“The root of joy is gratefulness…It is not joy that makes us grateful; it is gratitude that makes us joyful.” ― Brother David Steindl-Rast
I enter this season of gratitude—starting with the Thanksgiving holiday followed by our various spiritual celebrations of hope—with much for which to be grateful. I recognize a cornucopia of blessings, even those that only reveal themselves as a blessing in retrospect. Gratitude is a powerful antidote to the contagious urge of wanting more, different, better. When I name all that I am grateful for, I see the amazing plentitude I already have.
What follows is a cascade of things for which I am grateful. I encourage you to do the same. Once the well is primed, it is difficult to find the off switch!
I am grateful for the sunrise each morning, especially on days when the clouds break and colors stream through in crimson, coral, rose.
I am grateful for celestial nights with stars that constellate into images our long-ago ancestors amplified with myths we continue to retell.
I am grateful for farmers who bring their beautiful bounty to the market each weekend that I might enjoy fresh foods to delight my senses.
I am grateful for the healthcare workers who labor tirelessly for us that we may return to our families healed and nurtured by their skill and kindness.
I am grateful for neighbors who share their lives and stories and stop to chat as we all go about our days, especially during this past year’s disruptions.
I am grateful for our Native sisters and brothers who honor the gifts of creation and introduced me to the practice of thanking a living plant before I enjoy her gifts.
I am grateful for our many immigrants and migrants who enrich my life with their foods, courage, sacrifices, and willingness to hold essential jobs that support our communities.
I am grateful for my parents who cared for me into my adulthood and blessed me with the opportunity to care for them as they transitioned into their next life.
I am grateful for the generations that follow mine for being willing to pick up the pieces, problems, and possibilities that my generation failed to do.
I am grateful for the gift of sobriety for many of my family and friends. Their honesty, vulnerability and ongoing commitment is a blessing to me and my community.
I am grateful for young parents who sacrifice their time and energy to grow the next generation of adults who will carry our dreams and hopes forward.
I am grateful for spiritual seekers who challenge traditions that have become stale, continuing to recognize a spirit still alive and not trapped in museum cathedrals.
I am grateful for people called to public service who wrestle with difficult issues that have no easy solution, that choose to not abandon the problem but rather to seek creative solutions.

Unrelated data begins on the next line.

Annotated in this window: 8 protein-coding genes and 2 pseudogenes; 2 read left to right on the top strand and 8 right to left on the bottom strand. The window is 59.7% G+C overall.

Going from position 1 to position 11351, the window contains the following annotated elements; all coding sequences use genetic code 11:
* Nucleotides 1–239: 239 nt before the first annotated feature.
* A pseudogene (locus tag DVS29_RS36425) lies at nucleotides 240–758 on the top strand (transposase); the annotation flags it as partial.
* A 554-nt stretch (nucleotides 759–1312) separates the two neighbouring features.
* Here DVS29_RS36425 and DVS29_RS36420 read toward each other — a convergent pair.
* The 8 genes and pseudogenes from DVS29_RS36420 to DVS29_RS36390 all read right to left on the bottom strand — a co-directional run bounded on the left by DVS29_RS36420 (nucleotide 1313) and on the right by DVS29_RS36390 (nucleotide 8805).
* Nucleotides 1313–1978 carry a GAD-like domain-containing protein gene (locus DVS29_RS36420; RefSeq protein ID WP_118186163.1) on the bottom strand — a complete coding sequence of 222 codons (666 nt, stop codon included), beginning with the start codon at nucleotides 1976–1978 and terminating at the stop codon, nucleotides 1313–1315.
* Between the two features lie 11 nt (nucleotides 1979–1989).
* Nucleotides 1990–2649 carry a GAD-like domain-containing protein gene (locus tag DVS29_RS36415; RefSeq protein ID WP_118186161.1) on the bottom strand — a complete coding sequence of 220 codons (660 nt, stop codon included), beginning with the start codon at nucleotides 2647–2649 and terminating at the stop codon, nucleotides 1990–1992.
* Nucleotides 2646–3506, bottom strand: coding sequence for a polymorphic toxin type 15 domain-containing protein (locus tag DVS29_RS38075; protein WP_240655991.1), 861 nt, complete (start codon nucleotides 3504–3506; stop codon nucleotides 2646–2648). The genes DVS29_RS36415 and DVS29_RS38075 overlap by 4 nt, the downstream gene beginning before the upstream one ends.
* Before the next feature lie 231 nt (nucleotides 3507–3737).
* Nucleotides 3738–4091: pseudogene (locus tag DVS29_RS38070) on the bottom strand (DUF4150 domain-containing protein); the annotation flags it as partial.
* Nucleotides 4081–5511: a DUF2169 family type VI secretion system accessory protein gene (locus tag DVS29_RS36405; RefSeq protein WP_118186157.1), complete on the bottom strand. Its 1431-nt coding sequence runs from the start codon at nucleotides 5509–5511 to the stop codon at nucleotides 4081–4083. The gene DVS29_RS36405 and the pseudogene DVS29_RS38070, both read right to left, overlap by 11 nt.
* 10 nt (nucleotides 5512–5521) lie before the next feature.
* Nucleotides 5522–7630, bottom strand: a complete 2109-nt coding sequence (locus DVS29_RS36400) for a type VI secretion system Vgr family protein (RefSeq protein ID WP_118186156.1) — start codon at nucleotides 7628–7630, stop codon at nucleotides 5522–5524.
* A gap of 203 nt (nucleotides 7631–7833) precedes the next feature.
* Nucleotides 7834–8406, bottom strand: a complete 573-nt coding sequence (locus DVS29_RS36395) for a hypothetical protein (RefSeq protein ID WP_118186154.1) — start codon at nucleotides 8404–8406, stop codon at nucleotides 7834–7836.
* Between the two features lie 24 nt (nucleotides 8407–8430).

I am grateful for teachers who teach the mastery of subject matter as well as the value of hard work and persistence, preparing our children for a world that needs their creativity, imagination, and innovation.
I am grateful for artists who help me see the world in new ways, be they visual artists, poets, or technicians.
I am grateful for hope-filled visionaries who fight to save the planet.
I am grateful for elders who set a vision of shared sacrifice and shared opportunities.
I am grateful for frontline workers who deal with us when we are not at our best, when we are afraid, when we let our emotions spew out through no fault of theirs.
I am grateful for scientists who laid the groundwork for vaccines that would give us a way through this most recent pandemic and who continue to imagine what we might need for viruses still unknown.
I am grateful for friends who have brightened the dark days of the last year with their humor, kindness, and willingness to listen to my fears and foibles.
I am grateful for a family who continues to gather with me and us in the messiness of finding our way through challenging times, even when we don’t agree, see the world through different paradigms, and continue to love each other.
I am grateful for my Mexican American neighbors who introduced me to the Day of the Dead celebrations, reminding me that our loved ones continue to live with us in stories, memories, and gatherings.
I am grateful for the people who deliver the world to my door as they bring milk, mail, and a myriad of products I want but probably don’t need.
I am grateful for hospice workers who allow me to be present to the needs of my dying loved ones.
I am grateful for my failures that have taught me much more than my successes. May I continue to appreciate their ongoing lessons.
I am grateful for those who listen to my ramblings as I search for hope and meaning. You are the string in my labyrinth by which I can find my way.
I am grateful for the gift of losses that remind me that what I have is sufficient and often a great plenty.
I am grateful for composers, singers, and musicians who create lilting melodies, rhapsodic motifs, and poetic ballads that carry me to serene places and soothe my weary spirit.
I am grateful for nature’s cycles of life and death, ever reminding me that this, too, shall pass and death makes room for new life.
I am grateful for you, the readers, who are all part of this journey. I hope you find yourselves in this litany and know that I am grateful for your service, your engagement, your presence wherever and whenever our paths cross.
As we enter this season of gratitude may your lives be filled with joy and wonder.
Amen. Shalom. Namaste. Peace. Thank you.
Mary Lou Logsdon provides Spiritual Direction in the Twin Cities. She is an instructor in The Sacred Ground Spiritual Direction Formation Program. She can be reached at firstname.lastname@example.org.
Last Updated on October 29, 2021